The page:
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The Muse Asylum by David Czuchlewski

The Muse Asylum
By David Czuchlewski
Completed December 15, 2007

Perhaps when you’re mentored by Joyce Carol Oates, you are destined for greatness. I think that’s the case for young writer, David Czuchlewski, who nailed a fantastic story in his debut novel, The Muse Asylum.

Jake Burnett is a recent Princeton grad, assigned by his newspaper editor to discover the secret identity of famed writer, Horace Jacob Little. Little has lived a J.D. Salinger-like life. He is totally secluded, never been photographed and will not grant media interviews. Burnett has his work cut out for him.

While at a party, he stumbles into an old flame, Lara, who asks for his help in passing along a letter to her old boyfriend, Andrew, who is institutionalized at “The Muse Asylum” – a psychiatric hospital for the creatively gifted. Andrew, while at Princeton, became obsessed with Horace Jacob Little’s writing. In his thesis, Andrew proposed that the real Little was killed shortly after publishing his first works and that an imposter was writing under Little’s name for many years. Having discovered Little’s “secret,” Andrew spirals into paranoid delusion, believing that Little is out to get him, sending spies to follow him around campus and tapping his phone and dorm room.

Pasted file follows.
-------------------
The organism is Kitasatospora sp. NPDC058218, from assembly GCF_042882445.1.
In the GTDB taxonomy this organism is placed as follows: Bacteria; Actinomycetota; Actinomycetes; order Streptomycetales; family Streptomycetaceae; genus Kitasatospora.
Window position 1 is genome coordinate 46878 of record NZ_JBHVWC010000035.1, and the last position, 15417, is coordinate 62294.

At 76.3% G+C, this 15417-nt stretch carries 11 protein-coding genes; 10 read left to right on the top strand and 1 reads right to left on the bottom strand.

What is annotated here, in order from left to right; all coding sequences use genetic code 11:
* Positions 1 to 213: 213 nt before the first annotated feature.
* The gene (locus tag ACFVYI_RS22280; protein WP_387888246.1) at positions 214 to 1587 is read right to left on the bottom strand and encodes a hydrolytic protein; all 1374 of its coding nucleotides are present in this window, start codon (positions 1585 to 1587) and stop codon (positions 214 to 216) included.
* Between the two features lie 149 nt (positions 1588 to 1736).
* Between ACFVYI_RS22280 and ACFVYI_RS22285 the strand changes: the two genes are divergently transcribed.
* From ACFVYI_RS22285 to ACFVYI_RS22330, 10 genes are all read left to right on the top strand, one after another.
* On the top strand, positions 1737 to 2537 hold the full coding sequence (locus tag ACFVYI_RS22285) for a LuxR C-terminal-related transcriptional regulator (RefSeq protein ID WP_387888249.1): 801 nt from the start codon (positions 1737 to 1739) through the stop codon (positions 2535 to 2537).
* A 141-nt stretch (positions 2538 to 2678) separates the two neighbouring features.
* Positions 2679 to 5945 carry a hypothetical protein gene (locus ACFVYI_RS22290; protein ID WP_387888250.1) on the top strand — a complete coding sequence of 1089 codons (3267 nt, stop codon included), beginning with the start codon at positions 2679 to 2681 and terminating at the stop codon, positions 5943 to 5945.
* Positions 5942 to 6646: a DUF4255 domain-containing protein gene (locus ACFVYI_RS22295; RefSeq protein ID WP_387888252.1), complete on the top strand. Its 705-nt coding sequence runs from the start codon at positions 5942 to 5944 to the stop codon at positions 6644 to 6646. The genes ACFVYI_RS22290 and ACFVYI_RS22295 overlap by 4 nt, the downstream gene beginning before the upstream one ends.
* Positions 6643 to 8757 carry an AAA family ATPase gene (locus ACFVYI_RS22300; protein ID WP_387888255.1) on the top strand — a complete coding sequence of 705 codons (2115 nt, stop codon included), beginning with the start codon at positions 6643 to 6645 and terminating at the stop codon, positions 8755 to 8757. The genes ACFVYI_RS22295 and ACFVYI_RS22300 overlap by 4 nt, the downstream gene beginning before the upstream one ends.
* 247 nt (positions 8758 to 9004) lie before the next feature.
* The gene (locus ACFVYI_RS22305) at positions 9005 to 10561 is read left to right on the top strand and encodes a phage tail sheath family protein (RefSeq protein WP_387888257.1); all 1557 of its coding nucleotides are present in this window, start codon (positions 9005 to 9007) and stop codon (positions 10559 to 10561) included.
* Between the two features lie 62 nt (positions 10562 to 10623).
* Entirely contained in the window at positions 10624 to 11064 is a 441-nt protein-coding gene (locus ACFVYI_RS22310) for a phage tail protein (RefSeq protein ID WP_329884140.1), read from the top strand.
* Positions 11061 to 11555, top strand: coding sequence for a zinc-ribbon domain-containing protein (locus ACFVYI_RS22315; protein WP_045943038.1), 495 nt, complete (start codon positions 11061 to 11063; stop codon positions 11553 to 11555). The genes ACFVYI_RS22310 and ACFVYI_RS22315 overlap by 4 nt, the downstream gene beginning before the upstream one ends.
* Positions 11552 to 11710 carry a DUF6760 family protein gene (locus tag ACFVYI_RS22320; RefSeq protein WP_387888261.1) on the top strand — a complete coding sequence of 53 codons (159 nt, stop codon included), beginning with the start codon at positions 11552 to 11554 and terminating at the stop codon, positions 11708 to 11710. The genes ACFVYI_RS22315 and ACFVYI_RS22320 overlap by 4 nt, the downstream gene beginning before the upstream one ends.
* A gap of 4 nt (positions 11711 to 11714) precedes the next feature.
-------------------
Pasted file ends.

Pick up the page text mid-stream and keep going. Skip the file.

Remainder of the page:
Czuchlewski’s story takes you through the mind of Andrew, which I found very fascinated. Andrew’s obsession with Little destroyed his college career, love life and ability to function in society. His mental illness is depicted with love and sympathy. I found myself rooting for Andrew to find the magic formula of medicine and therapy to help him.

The Muse Asylum is an exhilarating ride. I finished it in about three sittings; I was so enthralled with the story line that I had a hard time putting it down. I will warn you that there are several literary allusions in this novel, and I found having my laptop around with Wikipedia launched was very helpful, especially with the references to the poetry of Dante and Wilfred Owen. If you like shock endings (Jodi Picoult) or psychological mysteries (Chuck Palahniuk), you will love The Muse Asylum. But even if don’t, I would still recommend The Muse Asylum. It’s a great book from a promising young author. ( ) 


Dec. 16th, 2007 07:31 pm (UTC)
As I am learning more about your reading tastes from your reviews, I was thinking this would be a book you would enjoy. Pile it on!

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